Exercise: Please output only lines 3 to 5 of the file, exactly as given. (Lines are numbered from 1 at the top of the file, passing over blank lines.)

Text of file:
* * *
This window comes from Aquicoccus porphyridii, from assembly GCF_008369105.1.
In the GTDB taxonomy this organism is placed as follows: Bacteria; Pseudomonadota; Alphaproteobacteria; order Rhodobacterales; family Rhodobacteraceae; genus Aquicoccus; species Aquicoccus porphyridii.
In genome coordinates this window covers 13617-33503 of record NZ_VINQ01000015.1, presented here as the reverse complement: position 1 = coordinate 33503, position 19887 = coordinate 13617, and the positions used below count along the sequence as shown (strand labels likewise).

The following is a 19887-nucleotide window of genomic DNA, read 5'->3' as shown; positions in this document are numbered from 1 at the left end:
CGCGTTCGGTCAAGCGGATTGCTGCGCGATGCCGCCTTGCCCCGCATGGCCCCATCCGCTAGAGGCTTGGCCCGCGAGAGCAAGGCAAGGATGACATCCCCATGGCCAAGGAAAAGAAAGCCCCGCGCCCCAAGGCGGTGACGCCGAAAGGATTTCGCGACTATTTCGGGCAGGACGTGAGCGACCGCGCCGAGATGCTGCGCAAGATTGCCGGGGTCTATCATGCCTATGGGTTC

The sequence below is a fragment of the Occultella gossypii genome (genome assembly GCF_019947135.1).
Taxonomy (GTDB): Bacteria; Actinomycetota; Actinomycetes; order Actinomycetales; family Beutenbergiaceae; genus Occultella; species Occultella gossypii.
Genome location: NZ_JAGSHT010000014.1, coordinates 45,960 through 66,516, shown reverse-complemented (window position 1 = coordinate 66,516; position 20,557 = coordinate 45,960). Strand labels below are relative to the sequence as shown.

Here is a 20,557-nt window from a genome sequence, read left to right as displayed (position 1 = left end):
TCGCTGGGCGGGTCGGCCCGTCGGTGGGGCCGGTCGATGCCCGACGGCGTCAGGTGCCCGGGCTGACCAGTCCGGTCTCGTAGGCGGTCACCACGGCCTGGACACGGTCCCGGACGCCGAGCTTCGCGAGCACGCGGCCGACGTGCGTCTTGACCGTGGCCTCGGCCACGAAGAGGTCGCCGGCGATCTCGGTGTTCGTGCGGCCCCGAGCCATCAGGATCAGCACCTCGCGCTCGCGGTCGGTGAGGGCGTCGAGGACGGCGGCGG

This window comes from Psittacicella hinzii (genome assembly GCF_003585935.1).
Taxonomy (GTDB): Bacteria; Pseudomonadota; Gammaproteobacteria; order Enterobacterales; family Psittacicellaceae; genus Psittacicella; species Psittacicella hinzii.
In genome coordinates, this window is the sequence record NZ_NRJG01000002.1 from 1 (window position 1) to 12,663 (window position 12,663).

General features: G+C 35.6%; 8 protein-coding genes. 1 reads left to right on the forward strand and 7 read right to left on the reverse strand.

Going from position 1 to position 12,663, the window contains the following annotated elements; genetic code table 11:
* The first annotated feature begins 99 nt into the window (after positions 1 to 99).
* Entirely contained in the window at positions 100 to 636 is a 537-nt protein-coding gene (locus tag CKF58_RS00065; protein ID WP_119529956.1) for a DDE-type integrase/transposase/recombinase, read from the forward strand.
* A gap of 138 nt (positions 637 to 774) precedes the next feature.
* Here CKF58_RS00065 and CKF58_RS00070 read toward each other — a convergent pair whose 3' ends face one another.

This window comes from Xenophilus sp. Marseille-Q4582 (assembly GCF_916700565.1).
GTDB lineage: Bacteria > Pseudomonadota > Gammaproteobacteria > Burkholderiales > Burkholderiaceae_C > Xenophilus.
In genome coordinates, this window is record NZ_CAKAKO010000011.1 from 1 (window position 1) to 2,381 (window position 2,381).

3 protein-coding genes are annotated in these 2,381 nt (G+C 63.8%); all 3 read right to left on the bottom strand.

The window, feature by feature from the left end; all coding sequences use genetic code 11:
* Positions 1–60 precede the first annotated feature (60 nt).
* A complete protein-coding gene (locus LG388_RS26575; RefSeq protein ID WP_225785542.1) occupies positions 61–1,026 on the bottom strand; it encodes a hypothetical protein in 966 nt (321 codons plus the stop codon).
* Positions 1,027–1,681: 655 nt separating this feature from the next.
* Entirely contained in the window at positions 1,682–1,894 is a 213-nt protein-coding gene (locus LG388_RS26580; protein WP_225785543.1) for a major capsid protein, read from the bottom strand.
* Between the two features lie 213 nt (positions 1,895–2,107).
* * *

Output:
In genome coordinates this window covers 13617-33503 of record NZ_VINQ01000015.1, presented here as the reverse complement: position 1 = coordinate 33503, position 19887 = coordinate 13617, and the positions used below count along the sequence as shown (strand labels likewise).

The following is a 19887-nucleotide window of genomic DNA, read 5'->3' as shown; positions in this document are numbered from 1 at the left end:
CGCGTTCGGTCAAGCGGATTGCTGCGCGATGCCGCCTTGCCCCGCATGGCCCCATCCGCTAGAGGCTTGGCCCGCGAGAGCAAGGCAAGGATGACATCCCCATGGCCAAGGAAAAGAAAGCCCCGCGCCCCAAGGCGGTGACGCCGAAAGGATTTCGCGACTATTTCGGGCAGGACGTGAGCGACCGCGCCGAGATGCTGCGCAAGATTGCCGGGGTCTATCATGCCTATGGGTTC